Everyone loves a bargain, especially in the run-up to Christmas (and maybe in 2020 more than ever). But don’t let temptation get the better of you - or your money. Follow our top tips to get the best deals without burning a hole in your wallet this Black Friday (27th November) and Cyber Monday (30th November).
In 2019, Brits spent over £5.6 billion in the Black Friday rush, andthat it’s even easier to give in to flash sales and ‘unmissable’ deals if you browse without a goal. Be particularly aware of retailers’ clever email marketing and adverts designed to reel you in, such as hourly deals and free gifts with every purchase - we're all guilty of it.
So whether it’s Christmas presents for family or just a treat for yourself, it’s sensible to have a clear idea of what you’re looking for before the sales start.
Spending to save isn’t saving at all - so only look for items you already had your eye on.
Putting pen to paper (or using a note-taking app) gives you time to think about what you really need. It makes it easier to separate the essentials from the nice-to-haves, and may help you steer clear of those items that could push you over budget.
You’ll often find the best discounts are for unusual brands, older or low-end items. Some of them are perfectly fine, but others may lack important features, be of poor quality or have known performance issues.
Taking advantage of a good deal for a bad product could end up costing you more in the long run, so always read the reviews before you buy from an unfamiliar brand.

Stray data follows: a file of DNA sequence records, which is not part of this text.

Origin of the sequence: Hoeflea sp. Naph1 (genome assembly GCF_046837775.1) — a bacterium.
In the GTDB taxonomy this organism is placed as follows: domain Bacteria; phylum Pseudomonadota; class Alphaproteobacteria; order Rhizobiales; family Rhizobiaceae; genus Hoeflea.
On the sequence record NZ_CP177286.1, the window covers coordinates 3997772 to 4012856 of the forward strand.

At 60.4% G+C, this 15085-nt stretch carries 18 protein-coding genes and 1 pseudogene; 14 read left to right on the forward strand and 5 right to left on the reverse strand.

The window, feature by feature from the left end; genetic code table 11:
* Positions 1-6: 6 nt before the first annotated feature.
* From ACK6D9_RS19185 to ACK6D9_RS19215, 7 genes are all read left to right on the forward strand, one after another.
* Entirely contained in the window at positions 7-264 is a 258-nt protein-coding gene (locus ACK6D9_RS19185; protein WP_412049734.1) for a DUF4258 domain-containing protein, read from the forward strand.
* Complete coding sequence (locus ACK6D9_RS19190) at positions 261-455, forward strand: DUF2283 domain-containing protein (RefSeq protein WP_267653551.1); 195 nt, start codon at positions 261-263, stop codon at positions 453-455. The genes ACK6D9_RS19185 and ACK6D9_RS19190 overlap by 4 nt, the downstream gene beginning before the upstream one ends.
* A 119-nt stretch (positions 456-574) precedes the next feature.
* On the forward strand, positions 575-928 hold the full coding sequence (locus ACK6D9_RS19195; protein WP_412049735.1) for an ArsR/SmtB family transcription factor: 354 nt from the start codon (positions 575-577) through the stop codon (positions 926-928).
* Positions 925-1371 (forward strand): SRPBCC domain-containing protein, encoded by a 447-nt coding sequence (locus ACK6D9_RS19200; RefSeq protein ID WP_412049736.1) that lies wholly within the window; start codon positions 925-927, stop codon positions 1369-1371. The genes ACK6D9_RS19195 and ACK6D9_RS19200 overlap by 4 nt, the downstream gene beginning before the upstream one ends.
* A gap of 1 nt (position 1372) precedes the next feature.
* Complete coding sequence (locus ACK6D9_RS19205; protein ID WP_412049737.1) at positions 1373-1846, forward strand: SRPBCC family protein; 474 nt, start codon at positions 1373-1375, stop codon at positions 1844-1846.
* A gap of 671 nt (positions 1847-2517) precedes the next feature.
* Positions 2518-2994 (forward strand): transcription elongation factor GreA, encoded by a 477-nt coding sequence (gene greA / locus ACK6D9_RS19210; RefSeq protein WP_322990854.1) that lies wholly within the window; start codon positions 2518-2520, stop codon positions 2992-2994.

Most phones, TVs and tablets are released on a 1-year cycle, and brands will try to tempt you into buying the most recent, shiny one. But do you really need it, or is the current model perfectly adequate?
Taking a close look at the actual specifications will help you decide if you really need the latest model.
Big discounts don’t necessarily mean big savings. So don’t be fooled by the one-day-only low prices - many retailers have been known to sneakily raise their prices in the month before Black Friday, just so they can lower them on the day and claim you’re getting an incredible discount.
In fact, afound that 88 out of 178 deals were cheaper before or after Black Friday 2015 than they were on the day. The same goes for any other sale, including Boxing Day discounts.
This isn’t always the case, but it certainly pays to read up on the product you’re interested in before dropping your hard earned cash on it. You can use sites liketo see the price history for products sold on Amazon, whereas has wider market coverage.
Credit card purchases costing £100 to £30,000 are protected under the Consumer Credit Act. This means if your goods are faulty, of poor quality or lost/damaged on their way to you, your card provider is equally liable for getting you your money back.
A purchase card is a handy way of spreading the cost of your purchase, or use a reward card to get some kickback from your spending.
Find the right credit card for you:now.
Now you know the common spending traps as well as our top tips for sensible shopping, you’re in a great place to make the most of the Black Friday deals. Just remember to only spend what you can afford - it’s not worth getting your money in a mess before Christmas for the sake of a bargain!